Photo by Grendl (flickr.com/photos/grendl)
NOTE: I teach Spanish at a California college. What you are about to read is true, but does not apply to one and only one individual. I include this post here at soulbank.org because the topic includes by its very nature questions pertaining to the human spirit.
Nearly every semester there is someone: usually between 18 and 22 years old, male, and dressed in baggy sweatshirts with hoods that hide their face from me. He will sit in the back of the class, as far away from me and everyone else as possible. Typically, he sits in the row nearest the door. He doesn’t ever—or very rarely–volunteer to answer a question or participate in the general conversation. He is angry and sullen, withdrawn and isolated by choice. Sometimes I can rouse him to utter a few words in Spanish with gentle prompting; sometimes not.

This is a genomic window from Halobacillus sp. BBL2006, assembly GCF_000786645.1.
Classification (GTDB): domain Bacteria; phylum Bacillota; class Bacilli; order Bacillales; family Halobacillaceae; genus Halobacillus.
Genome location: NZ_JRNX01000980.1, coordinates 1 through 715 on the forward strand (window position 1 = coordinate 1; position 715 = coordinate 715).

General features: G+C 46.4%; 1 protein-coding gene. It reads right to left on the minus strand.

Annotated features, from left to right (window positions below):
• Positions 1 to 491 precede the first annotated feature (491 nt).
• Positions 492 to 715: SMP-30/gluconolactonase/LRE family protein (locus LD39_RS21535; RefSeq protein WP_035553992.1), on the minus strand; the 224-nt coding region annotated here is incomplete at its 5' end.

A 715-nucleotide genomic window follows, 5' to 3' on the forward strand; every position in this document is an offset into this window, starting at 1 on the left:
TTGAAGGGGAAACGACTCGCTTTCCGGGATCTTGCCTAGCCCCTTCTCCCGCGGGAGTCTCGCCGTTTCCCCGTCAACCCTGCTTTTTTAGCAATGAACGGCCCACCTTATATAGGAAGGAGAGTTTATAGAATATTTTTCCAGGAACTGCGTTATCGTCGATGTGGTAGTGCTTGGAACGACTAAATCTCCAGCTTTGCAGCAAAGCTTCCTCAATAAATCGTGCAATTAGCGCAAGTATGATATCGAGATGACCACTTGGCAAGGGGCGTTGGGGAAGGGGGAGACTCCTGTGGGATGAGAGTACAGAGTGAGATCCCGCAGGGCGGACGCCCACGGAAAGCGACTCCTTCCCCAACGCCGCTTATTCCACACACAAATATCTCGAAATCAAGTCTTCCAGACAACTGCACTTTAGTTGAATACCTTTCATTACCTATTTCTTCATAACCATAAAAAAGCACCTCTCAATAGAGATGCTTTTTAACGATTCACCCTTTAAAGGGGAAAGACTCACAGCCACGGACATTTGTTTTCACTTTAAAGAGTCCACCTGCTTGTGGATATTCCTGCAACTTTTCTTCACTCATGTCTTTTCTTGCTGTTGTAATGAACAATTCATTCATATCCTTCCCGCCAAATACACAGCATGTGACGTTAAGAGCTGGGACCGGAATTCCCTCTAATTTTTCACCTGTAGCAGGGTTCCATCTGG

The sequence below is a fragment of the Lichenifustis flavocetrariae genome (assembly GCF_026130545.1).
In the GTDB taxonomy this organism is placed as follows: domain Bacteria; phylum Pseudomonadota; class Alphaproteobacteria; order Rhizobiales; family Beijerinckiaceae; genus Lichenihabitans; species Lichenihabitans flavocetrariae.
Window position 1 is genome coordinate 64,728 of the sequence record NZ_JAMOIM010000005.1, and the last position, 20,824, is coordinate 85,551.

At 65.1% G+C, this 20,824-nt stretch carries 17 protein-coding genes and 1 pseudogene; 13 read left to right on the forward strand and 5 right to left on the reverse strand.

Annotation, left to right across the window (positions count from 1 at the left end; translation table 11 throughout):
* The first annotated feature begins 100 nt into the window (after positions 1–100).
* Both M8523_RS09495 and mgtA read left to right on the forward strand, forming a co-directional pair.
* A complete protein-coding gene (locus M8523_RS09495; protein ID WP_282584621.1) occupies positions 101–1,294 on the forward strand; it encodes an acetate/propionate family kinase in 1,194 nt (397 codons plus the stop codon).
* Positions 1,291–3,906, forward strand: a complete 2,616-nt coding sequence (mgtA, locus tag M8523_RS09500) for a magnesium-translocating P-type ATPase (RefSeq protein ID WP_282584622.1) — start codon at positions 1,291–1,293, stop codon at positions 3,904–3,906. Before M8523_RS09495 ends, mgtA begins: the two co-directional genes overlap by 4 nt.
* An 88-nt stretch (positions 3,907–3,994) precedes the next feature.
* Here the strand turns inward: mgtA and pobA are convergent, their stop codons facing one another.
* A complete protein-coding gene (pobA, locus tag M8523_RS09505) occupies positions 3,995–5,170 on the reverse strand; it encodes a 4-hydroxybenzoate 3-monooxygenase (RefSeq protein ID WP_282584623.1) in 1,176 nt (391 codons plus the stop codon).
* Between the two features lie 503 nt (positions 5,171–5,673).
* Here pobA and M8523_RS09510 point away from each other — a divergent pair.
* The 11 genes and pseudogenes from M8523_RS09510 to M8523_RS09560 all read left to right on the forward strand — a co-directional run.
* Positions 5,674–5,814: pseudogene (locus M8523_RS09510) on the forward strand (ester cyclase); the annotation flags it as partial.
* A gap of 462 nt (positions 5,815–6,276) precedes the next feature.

This last semester, a student in one of my classes added a few twists to the stereotype. He refused to work in groups at all; I would ask, but he would pin me with a cold, direct stare and smile with only half his mouth. He never said ‘no,’ but he didn’t need to. All I had to do was look at him and feel his hatred and condescension in order to comprehend the danger of pushing him to do anything. The one time he agreed to ‘work with others’ was during a game of Spanish Scrabble. It quickly became apparent that the three women on his team were very, very unhappy. At first, they attempted to protest his questionable maneuvers. Soon he became vocal and ugly in his quest to rack up points. I knew something potentially explosive was building in him, but I didn’t know what to do. I tried to ignore the situation for as long as possible, wandering to the other tables to help students who needed it. Everyone, however, was aware that Student X was becoming progressively louder and more out of control. At one point, I looked over to their table and my students caught my glance. I will never forget the look on their faces. They were scared.